Food and keeping active

Staying healthy if you have type 2 diabetes

A healthy diet and keeping active will help you manage your blood sugar level.

It'll also help you control your weight and generally feel better.

You can eat many types of foods

There's nothing you cannot eat if you have type 2 diabetes, but you'll have to limit certain foods.

You should:

If you need to change your diet, it might be easier to make small changes every week.

Information about food can be found on these diabetes sites:


You should go for a regular diabetes check-up once a year to check your blood pressure and cholesterol (blood fats) levels.

Help with changing your diet

If you find it hard to change your diet, a dietitian might be able to help.

Talk to your GP or diabetes nurse to find out what support is available on the NHS in your area.

Being active lowers your blood sugar level

Physical exercise helps lower your blood sugar level. You should aim for at least 2.5 hours of activity a week.

You can be active anywhere as long as what you're doing gets you out of breath.

This could be:

Find out more about exercise.

Your weight is important

Losing weight (if you're overweight) will make it easier for your body to lower your blood sugar level, and can improve your blood pressure and cholesterol, reducing your risk of further health problems.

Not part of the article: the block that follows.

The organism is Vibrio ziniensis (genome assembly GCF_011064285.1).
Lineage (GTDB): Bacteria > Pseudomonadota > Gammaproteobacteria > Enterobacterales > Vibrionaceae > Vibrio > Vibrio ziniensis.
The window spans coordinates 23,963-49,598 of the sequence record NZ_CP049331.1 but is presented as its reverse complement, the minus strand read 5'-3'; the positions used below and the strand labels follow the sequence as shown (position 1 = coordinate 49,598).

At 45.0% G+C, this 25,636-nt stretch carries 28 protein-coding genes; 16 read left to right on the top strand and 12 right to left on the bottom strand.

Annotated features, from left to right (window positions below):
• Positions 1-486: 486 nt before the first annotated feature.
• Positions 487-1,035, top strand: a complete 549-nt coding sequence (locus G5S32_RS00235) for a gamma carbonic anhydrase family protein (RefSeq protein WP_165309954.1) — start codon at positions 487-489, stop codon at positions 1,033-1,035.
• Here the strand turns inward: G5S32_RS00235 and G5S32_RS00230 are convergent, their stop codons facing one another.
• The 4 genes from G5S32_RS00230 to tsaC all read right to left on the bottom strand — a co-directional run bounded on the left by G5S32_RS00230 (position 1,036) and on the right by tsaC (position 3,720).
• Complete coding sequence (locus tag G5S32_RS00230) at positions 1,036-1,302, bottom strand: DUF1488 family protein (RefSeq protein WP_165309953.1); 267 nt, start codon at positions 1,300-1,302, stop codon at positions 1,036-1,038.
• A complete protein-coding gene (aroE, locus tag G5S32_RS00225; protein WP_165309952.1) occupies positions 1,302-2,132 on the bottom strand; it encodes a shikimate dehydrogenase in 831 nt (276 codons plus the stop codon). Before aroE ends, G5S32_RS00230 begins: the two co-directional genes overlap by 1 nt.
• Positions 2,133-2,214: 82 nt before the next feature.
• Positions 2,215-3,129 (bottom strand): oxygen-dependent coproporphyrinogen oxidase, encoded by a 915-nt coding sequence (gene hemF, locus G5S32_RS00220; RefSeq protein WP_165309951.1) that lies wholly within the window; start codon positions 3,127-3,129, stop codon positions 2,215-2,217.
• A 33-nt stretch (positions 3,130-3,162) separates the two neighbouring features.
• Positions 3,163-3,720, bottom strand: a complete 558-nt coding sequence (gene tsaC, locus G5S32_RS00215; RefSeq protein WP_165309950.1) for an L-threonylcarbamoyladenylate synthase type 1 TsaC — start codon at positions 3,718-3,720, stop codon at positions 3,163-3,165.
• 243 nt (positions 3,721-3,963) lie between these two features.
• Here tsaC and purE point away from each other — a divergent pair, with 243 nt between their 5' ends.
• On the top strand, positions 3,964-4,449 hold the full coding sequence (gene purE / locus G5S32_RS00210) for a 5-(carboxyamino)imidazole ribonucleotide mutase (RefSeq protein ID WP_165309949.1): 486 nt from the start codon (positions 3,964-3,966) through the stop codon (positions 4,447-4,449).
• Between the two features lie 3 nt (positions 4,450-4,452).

To help you know whether you're overweight, work out your body mass index (BMI) using the BMI healthy weight calculator.

The charity Diabetes UK has more information on healthy weight and weight loss.

There is evidence that eating a low-calorie diet (800 to 1,200 calories a day) on a short-term basis (around 12 weeks) can lead to significant weight loss and reduce blood sugar levels in people with type 2 diabetes. And some people have found that their type 2 diabetes can go into remission.

A low-calorie diet is not safe or suitable for everyone with type 2 diabetes. So it is important to get medical advice before going on this type of diet.

Diabetes UK has more information on low-calorie diets.

Page last reviewed: 22 December 2023
Next review due: 22 December 2026